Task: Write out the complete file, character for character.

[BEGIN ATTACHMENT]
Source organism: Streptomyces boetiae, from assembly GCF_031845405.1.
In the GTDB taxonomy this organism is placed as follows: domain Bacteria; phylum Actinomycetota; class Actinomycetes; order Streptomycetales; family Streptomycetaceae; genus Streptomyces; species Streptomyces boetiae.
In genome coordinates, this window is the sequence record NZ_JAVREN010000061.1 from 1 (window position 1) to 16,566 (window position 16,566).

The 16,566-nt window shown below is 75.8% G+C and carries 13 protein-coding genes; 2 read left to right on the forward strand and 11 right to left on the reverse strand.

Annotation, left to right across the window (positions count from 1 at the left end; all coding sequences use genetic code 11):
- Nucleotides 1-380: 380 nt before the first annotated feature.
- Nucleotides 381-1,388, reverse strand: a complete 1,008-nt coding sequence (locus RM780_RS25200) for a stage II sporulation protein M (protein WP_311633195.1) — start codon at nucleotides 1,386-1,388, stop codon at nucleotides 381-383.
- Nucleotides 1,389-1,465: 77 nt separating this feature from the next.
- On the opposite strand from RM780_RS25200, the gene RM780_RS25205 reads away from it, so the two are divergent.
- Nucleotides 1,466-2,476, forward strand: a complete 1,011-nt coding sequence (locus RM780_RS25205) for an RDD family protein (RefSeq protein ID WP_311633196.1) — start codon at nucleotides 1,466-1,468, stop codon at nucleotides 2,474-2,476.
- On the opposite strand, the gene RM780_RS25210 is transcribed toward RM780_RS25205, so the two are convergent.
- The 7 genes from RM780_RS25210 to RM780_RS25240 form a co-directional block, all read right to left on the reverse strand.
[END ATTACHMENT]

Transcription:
Source organism: Streptomyces boetiae, from assembly GCF_031845405.1.
In the GTDB taxonomy this organism is placed as follows: domain Bacteria; phylum Actinomycetota; class Actinomycetes; order Streptomycetales; family Streptomycetaceae; genus Streptomyces; species Streptomyces boetiae.
In genome coordinates, this window is the sequence record NZ_JAVREN010000061.1 from 1 (window position 1) to 16,566 (window position 16,566).

The 16,566-nt window shown below is 75.8% G+C and carries 13 protein-coding genes; 2 read left to right on the forward strand and 11 right to left on the reverse strand.

Annotation, left to right across the window (positions count from 1 at the left end; all coding sequences use genetic code 11):
- Nucleotides 1-380: 380 nt before the first annotated feature.
- Nucleotides 381-1,388, reverse strand: a complete 1,008-nt coding sequence (locus RM780_RS25200) for a stage II sporulation protein M (protein WP_311633195.1) — start codon at nucleotides 1,386-1,388, stop codon at nucleotides 381-383.
- Nucleotides 1,389-1,465: 77 nt separating this feature from the next.
- On the opposite strand from RM780_RS25200, the gene RM780_RS25205 reads away from it, so the two are divergent.
- Nucleotides 1,466-2,476, forward strand: a complete 1,011-nt coding sequence (locus RM780_RS25205) for an RDD family protein (RefSeq protein ID WP_311633196.1) — start codon at nucleotides 1,466-1,468, stop codon at nucleotides 2,474-2,476.
- On the opposite strand, the gene RM780_RS25210 is transcribed toward RM780_RS25205, so the two are convergent.
- The 7 genes from RM780_RS25210 to RM780_RS25240 form a co-directional block, all read right to left on the reverse strand.